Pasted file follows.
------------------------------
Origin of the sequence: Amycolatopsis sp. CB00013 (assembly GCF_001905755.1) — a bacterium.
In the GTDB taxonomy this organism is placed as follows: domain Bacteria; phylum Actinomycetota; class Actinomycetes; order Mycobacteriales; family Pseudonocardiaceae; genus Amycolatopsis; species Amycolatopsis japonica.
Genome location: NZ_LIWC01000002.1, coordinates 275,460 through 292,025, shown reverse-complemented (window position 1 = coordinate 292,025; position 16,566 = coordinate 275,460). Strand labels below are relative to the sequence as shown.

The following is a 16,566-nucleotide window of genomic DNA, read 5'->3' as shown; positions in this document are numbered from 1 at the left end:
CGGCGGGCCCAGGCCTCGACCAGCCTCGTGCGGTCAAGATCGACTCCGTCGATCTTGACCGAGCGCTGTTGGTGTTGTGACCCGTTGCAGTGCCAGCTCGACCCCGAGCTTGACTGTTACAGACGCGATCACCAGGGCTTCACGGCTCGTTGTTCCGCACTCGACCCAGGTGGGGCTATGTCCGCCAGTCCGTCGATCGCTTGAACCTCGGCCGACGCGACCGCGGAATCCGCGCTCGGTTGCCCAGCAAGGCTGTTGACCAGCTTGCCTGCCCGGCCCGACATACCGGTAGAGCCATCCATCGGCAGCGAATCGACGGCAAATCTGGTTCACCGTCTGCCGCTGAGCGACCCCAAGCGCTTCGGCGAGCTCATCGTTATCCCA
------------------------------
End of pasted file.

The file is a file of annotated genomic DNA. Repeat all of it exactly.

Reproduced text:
Origin of the sequence: Amycolatopsis sp. CB00013 (assembly GCF_001905755.1) — a bacterium.
In the GTDB taxonomy this organism is placed as follows: domain Bacteria; phylum Actinomycetota; class Actinomycetes; order Mycobacteriales; family Pseudonocardiaceae; genus Amycolatopsis; species Amycolatopsis japonica.
Genome location: NZ_LIWC01000002.1, coordinates 275,460 through 292,025, shown reverse-complemented (window position 1 = coordinate 292,025; position 16,566 = coordinate 275,460). Strand labels below are relative to the sequence as shown.

The following is a 16,566-nucleotide window of genomic DNA, read 5'->3' as shown; positions in this document are numbered from 1 at the left end:
CGGCGGGCCCAGGCCTCGACCAGCCTCGTGCGGTCAAGATCGACTCCGTCGATCTTGACCGAGCGCTGTTGGTGTTGTGACCCGTTGCAGTGCCAGCTCGACCCCGAGCTTGACTGTTACAGACGCGATCACCAGGGCTTCACGGCTCGTTGTTCCGCACTCGACCCAGGTGGGGCTATGTCCGCCAGTCCGTCGATCGCTTGAACCTCGGCCGACGCGACCGCGGAATCCGCGCTCGGTTGCCCAGCAAGGCTGTTGACCAGCTTGCCTGCCCGGCCCGACATACCGGTAGAGCCATCCATCGGCAGCGAATCGACGGCAAATCTGGTTCACCGTCTGCCGCTGAGCGACCCCAAGCGCTTCGGCGAGCTCATCGTTATCCCA